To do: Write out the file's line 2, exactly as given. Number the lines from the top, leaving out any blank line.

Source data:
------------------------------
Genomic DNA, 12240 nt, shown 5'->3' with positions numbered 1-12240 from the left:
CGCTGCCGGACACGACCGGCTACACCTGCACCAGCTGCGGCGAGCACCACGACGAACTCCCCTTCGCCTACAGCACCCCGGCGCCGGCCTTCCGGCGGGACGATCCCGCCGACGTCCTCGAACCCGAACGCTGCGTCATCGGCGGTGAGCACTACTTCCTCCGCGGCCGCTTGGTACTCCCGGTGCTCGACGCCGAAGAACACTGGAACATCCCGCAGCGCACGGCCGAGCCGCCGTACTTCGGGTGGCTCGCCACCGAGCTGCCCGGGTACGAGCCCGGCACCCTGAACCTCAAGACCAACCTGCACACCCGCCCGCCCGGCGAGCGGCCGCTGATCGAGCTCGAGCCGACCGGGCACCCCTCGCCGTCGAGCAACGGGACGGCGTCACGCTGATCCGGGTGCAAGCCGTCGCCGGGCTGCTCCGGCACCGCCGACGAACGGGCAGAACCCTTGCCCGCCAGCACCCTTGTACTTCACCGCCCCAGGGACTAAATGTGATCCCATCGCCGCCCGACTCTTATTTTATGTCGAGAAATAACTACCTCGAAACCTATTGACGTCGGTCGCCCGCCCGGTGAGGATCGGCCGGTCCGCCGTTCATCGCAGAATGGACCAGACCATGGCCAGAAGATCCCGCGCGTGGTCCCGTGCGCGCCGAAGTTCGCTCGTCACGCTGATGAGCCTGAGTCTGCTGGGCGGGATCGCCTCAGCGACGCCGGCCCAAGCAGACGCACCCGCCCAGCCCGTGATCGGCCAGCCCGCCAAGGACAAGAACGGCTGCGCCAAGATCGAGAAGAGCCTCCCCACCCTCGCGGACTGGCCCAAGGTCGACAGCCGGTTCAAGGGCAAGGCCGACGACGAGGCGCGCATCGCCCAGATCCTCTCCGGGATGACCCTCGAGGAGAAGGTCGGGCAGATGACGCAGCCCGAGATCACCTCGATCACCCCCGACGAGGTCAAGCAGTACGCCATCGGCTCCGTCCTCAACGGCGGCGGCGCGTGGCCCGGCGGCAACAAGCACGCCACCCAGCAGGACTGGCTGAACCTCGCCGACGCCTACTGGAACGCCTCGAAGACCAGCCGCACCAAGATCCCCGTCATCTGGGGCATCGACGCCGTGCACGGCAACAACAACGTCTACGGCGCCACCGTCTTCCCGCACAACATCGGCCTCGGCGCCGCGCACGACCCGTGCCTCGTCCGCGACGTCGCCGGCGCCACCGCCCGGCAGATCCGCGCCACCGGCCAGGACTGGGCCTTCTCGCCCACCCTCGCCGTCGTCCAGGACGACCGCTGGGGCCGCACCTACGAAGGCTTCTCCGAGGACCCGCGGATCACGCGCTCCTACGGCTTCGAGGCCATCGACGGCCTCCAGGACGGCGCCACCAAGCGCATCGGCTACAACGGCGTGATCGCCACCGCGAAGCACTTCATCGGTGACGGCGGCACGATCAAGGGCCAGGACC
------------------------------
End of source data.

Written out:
CGCTGCCGGACACGACCGGCTACACCTGCACCAGCTGCGGCGAGCACCACGACGAACTCCCCTTCGCCTACAGCACCCCGGCGCCGGCCTTCCGGCGGGACGATCCCGCCGACGTCCTCGAACCCGAACGCTGCGTCATCGGCGGTGAGCACTACTTCCTCCGCGGCCGCTTGGTACTCCCGGTGCTCGACGCCGAAGAACACTGGAACATCCCGCAGCGCACGGCCGAGCCGCCGTACTTCGGGTGGCTCGCCACCGAGCTGCCCGGGTACGAGCCCGGCACCCTGAACCTCAAGACCAACCTGCACACCCGCCCGCCCGGCGAGCGGCCGCTGATCGAGCTCGAGCCGACCGGGCACCCCTCGCCGTCGAGCAACGGGACGGCGTCACGCTGATCCGGGTGCAAGCCGTCGCCGGGCTGCTCCGGCACCGCCGACGAACGGGCAGAACCCTTGCCCGCCAGCACCCTTGTACTTCACCGCCCCAGGGACTAAATGTGATCCCATCGCCGCCCGACTCTTATTTTATGTCGAGAAATAACTACCTCGAAACCTATTGACGTCGGTCGCCCGCCCGGTGAGGATCGGCCGGTCCGCCGTTCATCGCAGAATGGACCAGACCATGGCCAGAAGATCCCGCGCGTGGTCCCGTGCGCGCCGAAGTTCGCTCGTCACGCTGATGAGCCTGAGTCTGCTGGGCGGGATCGCCTCAGCGACGCCGGCCCAAGCAGACGCACCCGCCCAGCCCGTGATCGGCCAGCCCGCCAAGGACAAGAACGGCTGCGCCAAGATCGAGAAGAGCCTCCCCACCCTCGCGGACTGGCCCAAGGTCGACAGCCGGTTCAAGGGCAAGGCCGACGACGAGGCGCGCATCGCCCAGATCCTCTCCGGGATGACCCTCGAGGAGAAGGTCGGGCAGATGACGCAGCCCGAGATCACCTCGATCACCCCCGACGAGGTCAAGCAGTACGCCATCGGCTCCGTCCTCAACGGCGGCGGCGCGTGGCCCGGCGGCAACAAGCACGCCACCCAGCAGGACTGGCTGAACCTCGCCGACGCCTACTGGAACGCCTCGAAGACCAGCCGCACCAAGATCCCCGTCATCTGGGGCATCGACGCCGTGCACGGCAACAACAACGTCTACGGCGCCACCGTCTTCCCGCACAACATCGGCCTCGGCGCCGCGCACGACCCGTGCCTCGTCCGCGACGTCGCCGGCGCCACCGCCCGGCAGATCCGCGCCACCGGCCAGGACTGGGCCTTCTCGCCCACCCTCGCCGTCGTCCAGGACGACCGCTGGGGCCGCACCTACGAAGGCTTCTCCGAGGACCCGCGGATCACGCGCTCCTACGGCTTCGAGGCCATCGACGGCCTCCAGGACGGCGCCACCAAGCGCATCGGCTACAACGGCGTGATCGCCACCGCGAAGCACTTCATCGGTGACGGCGGCACGATCAAGGGCCAGGACC